Verse 13

Genesis 21:13. The casting out of Ishmael was not his ruin. He shall be a nation because he is thy seed We are not sure that it was his eternal ruin. It is presumption to say, that all those who are left out of the external dispensation of God’s covenant are excluded from his spiritual mercies. Those may be saved who are not thus honoured.

Verse 14

Genesis 21:14. Abraham rose up early in the morning Immediately, it seems, after he had received orders in the night visions to do this: and took bread and a bottle of water All necessary provision seems to be here included, of which it is probable they had sufficient to have served them till they had come to Hagar’s friends in Egypt, if they had not lost their way. Ishmael, it is thought, was more than sixteen years of age at this time, yet the provisions were put upon Hagar’s shoulders, as being more inured to labour, and the lad was committed to her care.

Verses 17-19

Genesis 21:17-19 . God heard the voice of the lad We read not of a word that he said; but his sighs and groans, though not proceeding from true repentance, but extorted from him by his pressing calamity, cried aloud in the ears of the God of mercy. An angel was sent to comfort Hagar, and assure her that God had heard the voice of the lad. Arise, lift up the lad, and hold him in thy hand God’s readiness to help us when we are in trouble must not slacken, but quicken our endeavours to help ourselves. He repeats the promise concerning her son, that he should be a great nation, as a reason why she should bestir herself to help him. She saw a well of water Which, it seems, was near at hand, but had not been observed by her before. Thus she obtained the relief she most wanted.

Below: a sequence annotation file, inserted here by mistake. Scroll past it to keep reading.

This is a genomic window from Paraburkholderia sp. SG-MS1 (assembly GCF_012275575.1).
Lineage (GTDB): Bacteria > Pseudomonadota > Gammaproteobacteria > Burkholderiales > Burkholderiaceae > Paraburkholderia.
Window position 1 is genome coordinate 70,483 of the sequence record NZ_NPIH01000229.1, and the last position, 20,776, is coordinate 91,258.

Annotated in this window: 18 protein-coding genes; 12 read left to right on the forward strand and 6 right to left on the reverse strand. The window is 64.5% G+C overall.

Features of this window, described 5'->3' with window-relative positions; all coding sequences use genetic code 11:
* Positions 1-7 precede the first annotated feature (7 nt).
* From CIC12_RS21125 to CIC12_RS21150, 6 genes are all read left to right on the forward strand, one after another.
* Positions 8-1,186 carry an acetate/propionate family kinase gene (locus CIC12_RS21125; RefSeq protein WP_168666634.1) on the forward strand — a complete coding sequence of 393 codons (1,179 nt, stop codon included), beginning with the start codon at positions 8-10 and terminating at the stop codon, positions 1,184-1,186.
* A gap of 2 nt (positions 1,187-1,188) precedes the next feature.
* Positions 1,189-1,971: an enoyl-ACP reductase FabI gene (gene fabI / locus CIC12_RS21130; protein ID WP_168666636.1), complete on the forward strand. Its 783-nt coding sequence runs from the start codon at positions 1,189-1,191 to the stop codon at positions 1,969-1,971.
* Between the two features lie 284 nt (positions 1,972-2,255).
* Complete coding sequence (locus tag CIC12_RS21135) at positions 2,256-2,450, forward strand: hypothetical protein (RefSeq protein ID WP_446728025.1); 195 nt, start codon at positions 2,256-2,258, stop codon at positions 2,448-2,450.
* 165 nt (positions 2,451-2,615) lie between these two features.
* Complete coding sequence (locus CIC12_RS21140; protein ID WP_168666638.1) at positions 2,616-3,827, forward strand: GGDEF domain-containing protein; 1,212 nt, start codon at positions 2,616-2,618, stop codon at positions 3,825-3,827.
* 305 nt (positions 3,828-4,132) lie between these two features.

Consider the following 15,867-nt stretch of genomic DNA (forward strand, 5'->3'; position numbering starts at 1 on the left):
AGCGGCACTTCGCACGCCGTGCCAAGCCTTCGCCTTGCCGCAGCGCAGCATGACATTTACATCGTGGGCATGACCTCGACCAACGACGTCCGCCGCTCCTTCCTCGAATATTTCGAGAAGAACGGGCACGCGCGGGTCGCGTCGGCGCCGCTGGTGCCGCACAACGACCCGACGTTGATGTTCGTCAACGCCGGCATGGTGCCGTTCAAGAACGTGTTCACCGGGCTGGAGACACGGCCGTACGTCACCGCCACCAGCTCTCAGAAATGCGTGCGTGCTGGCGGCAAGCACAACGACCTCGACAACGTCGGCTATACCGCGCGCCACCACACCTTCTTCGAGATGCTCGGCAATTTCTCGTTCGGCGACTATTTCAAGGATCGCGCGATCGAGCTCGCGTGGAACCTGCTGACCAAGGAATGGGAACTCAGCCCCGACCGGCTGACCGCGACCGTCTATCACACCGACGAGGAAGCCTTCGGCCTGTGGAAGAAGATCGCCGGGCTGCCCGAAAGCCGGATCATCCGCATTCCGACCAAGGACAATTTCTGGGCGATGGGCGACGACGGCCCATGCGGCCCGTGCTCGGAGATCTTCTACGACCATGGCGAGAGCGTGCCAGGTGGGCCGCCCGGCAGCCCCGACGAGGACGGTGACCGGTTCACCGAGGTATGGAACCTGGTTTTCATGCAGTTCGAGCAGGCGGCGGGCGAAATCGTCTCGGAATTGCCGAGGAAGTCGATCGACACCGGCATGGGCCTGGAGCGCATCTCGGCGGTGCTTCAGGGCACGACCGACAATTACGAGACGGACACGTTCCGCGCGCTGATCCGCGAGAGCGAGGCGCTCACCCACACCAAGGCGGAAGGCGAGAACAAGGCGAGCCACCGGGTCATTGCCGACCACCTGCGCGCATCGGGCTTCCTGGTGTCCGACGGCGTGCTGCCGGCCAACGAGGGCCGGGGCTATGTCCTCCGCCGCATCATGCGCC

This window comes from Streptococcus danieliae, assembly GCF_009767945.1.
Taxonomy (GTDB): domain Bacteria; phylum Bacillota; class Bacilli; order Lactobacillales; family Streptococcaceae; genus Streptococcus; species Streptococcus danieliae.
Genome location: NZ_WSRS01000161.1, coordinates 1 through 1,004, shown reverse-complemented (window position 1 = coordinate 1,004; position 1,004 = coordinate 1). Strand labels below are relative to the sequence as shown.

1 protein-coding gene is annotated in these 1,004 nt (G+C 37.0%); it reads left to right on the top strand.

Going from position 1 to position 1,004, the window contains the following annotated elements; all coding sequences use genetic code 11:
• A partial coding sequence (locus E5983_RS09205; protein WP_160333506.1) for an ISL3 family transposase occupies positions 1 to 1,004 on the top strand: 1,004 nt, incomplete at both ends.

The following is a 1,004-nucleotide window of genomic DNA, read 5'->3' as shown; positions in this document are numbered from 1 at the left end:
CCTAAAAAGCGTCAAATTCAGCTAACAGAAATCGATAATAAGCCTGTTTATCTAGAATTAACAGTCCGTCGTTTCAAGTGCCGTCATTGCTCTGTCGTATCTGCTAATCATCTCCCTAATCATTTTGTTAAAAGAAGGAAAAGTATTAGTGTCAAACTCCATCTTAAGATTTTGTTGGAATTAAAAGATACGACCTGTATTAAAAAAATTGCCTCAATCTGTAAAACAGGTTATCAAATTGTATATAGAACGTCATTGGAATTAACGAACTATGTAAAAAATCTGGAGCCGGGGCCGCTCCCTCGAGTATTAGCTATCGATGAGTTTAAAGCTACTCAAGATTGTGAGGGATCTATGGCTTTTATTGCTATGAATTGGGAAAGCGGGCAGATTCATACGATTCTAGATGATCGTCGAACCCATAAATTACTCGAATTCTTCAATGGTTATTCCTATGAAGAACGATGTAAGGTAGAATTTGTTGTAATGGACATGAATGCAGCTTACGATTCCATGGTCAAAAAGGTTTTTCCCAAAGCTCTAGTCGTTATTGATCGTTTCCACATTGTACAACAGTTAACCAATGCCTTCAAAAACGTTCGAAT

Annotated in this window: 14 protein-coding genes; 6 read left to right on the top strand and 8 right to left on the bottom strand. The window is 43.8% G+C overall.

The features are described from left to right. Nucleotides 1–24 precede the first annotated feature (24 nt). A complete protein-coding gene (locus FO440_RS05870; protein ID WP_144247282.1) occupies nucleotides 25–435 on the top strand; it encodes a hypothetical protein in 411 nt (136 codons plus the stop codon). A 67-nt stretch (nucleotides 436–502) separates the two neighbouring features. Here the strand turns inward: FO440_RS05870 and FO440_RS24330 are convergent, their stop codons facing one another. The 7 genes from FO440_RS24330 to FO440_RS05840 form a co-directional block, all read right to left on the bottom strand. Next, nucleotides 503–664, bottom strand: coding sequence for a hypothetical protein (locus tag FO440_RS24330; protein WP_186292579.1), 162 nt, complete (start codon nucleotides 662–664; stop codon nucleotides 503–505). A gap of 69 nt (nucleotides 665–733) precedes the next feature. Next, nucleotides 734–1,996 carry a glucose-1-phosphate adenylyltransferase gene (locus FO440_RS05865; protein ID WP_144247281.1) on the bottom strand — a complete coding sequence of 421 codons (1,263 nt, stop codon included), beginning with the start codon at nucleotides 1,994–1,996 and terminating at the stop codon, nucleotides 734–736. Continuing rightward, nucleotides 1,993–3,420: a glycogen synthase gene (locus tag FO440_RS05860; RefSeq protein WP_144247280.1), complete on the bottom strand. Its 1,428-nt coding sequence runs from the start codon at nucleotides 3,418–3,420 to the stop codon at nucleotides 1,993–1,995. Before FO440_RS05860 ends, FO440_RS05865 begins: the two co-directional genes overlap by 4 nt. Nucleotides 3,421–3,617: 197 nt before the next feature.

Verses 20-21

Genesis 21:20-21 . God was with the lad This accounts for his preservation and support in that wilderness, in which, had not God been with him in an extraordinary manner, in answer to Abraham’s prayer, in all probability he must have perished.

Verse 31

Genesis 21:31. Beer-sheba That is, the well of the oath, or the well of the seven, (for the word equally signifies either,) alluding to the seven ewe- lambs which Abraham set by themselves and gave to Abimelech. Probably when a covenant was solemnly made and confirmed by an oath, seven lambs or sheep were wont to be offered.

Verse 33

Genesis 21:33. And Abraham planted a grove For a shade to his tent, or perhaps an orchard of fruit-trees; and there, though we cannot say he settled, for God would have him while he lived to be a stranger and a pilgrim, yet he sojourned many days. And called there on the name of the Lord Probably in the grove he planted, which was his oratory, or house of prayer: he kept up public worship, in which, probably, some of his neighbours joined with him. Men should not only retain their goodness wherever they go, but do all they can to propagate it, and make others good. The everlasting God Though God had made himself known to Abraham as his God in particular, yet he forgets not to give glory to him as the Lord of all, the everlasting God, who was before all worlds, and will be when time and days shall be no more.

Bibliographical Information
Benson, Joseph. "Commentary on Genesis 21". Benson's Commentary. https://www.studylight.org/commentaries/eng/rbc/genesis-21.html. 1857.